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US 'neutral' to Korean dissident's return

The United States will remain ''absolutely neutral,'' US officials say, if South Korea's opposition leader Kim Dae Jung returns to Korea as he vows to do by the end of the year.

But the cool, brief, and cautious comments coming from officials on this subject mask a certain anguish. Although they will not say so openly, officials here are clearly concerned that Mr. Kim's return will trigger turmoil in Korea, a nation considered strategically important to the US.

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It is ''quite plausible,'' one State Department official said, that Kim's return to South Korea would bring about his arrest and imprisonment.

The Korean government has yet to make any formal statement on the subject. But a Korean Embassy official asserted that Kim Dae Jung is still on a list of ''banned politicians'' and therefore could not be allowed to resume political activities in Korea.

''He is still bound by a suspended sentence,'' the Korean official said, referring to a 20-year prison sentence which Kim was given in 1980 following a crackdown on political dissent. He was in jail for 2 1/2 years.

The official added that now, ''no one can say what will happen to his legal status. It's a legal question.''

Despite what the embassy official said, however, the future status of Kim Dae Jung is also an emotional and political issue. The emotion comes in part from the example of Benigno Aquino, the slain Filipino opposition leader. There are uncanny similarities in the backgrounds of Aquino and Kim Dae Jung. Both spent time in prison, went into exile, and ended up as research fellows at Harvard University. Aquino was assassinated last year immediately upon his return to Manila.

On Wednesday, the exiled Kim Dae Jung announced that he had informed the US and South Korean governments that he had decided to return to South Korea by the end of this year. He gave several reasons for returning, including completion of his Harvard fellowship tenure and the medical treatment which he had sought here. Kim said in a statement that he was deeply worried about ''trends toward desperation and radicalization'' on the part of some Koreans. He said that he wanted to open a dialogue with President Chun Doo Hwan's regime.

In an interview here, Kim said that while there were similarities between his case and that of Benigno Aquino, he did not think that the Chun government would be ''so stupid as to commit the crime'' which was committed against Aquino at the Manila airport.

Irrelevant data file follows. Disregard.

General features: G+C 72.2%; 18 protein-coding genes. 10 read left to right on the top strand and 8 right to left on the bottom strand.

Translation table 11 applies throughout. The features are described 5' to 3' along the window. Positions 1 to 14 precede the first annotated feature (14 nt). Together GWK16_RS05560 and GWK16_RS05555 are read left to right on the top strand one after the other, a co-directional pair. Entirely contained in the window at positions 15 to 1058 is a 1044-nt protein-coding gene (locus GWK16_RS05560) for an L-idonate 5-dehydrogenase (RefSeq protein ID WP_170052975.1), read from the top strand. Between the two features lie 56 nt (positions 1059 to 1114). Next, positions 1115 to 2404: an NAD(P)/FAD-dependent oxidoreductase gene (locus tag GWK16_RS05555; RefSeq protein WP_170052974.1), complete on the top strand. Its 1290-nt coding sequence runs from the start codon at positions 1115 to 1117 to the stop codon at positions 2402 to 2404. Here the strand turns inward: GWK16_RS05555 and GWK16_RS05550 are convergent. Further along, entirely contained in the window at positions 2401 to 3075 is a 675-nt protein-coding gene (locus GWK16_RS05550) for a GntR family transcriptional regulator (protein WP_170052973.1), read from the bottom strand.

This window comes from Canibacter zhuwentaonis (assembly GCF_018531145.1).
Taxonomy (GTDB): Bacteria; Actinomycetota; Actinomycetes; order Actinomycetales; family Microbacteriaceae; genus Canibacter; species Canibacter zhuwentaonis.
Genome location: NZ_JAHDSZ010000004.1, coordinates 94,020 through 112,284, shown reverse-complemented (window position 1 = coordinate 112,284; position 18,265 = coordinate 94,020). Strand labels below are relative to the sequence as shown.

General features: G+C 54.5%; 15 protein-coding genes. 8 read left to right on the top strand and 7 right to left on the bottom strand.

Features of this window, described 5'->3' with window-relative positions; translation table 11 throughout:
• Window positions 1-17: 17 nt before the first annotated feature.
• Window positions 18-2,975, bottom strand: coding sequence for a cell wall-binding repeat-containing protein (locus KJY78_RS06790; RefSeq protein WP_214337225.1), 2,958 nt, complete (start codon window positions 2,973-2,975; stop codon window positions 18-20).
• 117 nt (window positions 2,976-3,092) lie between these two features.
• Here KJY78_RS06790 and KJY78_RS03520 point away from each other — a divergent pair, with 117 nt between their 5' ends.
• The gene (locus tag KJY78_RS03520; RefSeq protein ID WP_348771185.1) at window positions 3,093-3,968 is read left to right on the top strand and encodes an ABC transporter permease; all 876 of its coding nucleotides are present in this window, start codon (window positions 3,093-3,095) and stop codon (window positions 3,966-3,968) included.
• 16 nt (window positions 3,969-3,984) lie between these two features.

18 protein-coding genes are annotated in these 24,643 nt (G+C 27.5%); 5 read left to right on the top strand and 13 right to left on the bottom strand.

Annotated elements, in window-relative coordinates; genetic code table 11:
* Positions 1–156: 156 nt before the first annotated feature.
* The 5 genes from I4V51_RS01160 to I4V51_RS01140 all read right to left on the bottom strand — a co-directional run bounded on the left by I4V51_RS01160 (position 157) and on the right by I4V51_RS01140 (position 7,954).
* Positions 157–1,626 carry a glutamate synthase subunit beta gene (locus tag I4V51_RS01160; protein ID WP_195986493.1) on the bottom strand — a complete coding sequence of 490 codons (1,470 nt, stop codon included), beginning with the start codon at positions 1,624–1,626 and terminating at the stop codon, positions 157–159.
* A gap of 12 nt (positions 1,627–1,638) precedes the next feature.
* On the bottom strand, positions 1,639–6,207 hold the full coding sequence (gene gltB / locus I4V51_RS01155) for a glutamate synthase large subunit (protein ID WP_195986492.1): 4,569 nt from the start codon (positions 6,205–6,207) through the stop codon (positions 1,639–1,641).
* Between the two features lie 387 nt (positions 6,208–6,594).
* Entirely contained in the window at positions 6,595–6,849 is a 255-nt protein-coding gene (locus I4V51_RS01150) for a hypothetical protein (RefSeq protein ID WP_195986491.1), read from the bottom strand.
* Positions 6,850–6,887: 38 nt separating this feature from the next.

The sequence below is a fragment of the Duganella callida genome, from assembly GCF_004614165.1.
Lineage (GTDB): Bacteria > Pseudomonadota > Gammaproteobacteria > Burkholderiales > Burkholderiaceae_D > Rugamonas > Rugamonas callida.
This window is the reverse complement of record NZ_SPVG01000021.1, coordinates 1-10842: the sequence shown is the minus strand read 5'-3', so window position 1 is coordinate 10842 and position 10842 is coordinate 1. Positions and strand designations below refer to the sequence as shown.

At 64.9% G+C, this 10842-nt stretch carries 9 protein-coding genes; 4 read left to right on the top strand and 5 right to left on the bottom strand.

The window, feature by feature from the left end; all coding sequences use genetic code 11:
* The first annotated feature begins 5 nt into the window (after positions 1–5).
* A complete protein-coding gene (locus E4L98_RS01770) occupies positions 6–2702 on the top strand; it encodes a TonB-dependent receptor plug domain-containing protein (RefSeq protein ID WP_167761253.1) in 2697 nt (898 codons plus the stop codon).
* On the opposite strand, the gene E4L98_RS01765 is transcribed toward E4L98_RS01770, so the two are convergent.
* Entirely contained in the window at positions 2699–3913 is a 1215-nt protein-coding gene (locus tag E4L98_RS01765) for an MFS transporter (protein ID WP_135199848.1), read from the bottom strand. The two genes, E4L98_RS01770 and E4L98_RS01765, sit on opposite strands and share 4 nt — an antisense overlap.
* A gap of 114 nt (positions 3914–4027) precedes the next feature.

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In late 1982, the Chun government released Kim from prison and allowed him to go into exile. The United States government clearly played a role in securing his release, just as it had in encouraging the Korean government to commute the opposition leader's death sentence. But despite the assistance from the US, Kim argues that the Americans have not done enough to support the development of democratic processes in South Korea.

Elliott Abrams, assistant secretary of state for human rights and humanitarian affairs, argues, however, that there has been a ''pattern of improvement'' in the human rights situation in South Korea over the past 31/2 years.

Kim Dae Jung met with Mr. Abrams recently, and, by Kim's account, the assistant secretary showed great concern for many of the problems Kim touched on. According to the Korean Institute for Human Rights, Abrams stated that while the US government could not intervene when it came to Kim's planned return to Korea, he would follow that development with profound concern.

In a telephone interview, Abrams said that the US wanted to stay ''absolutely neutral'' in the Kim case but that its interest in that case has been ''very clear'' since the Carter administration and on through the Reagan administration.

''I told Kim that there would be a possible threat to his security not from his government but from the government of North Korea,'' said Abrams.

Abrams said that the Communist North Koreans might view the assassination of Kim Dae Jung as a means of stirring turmoil in South Korea.

In an interview, Kim acknowledged that he might incur risks in returning, but said that he wanted to work from inside South Korea to prevent what he described as widespread disaffection among many Koreans and a process of radicalization among the country's youth.

He said he was grateful to the American government for providing for his safety and ''free activity'' in the US.

''I know that President Reagan did much to save my life,'' he said. ''I also think that I got some understanding from State Department officials . . . but I can't say that I have persuaded the American government to change its Korean policy.''

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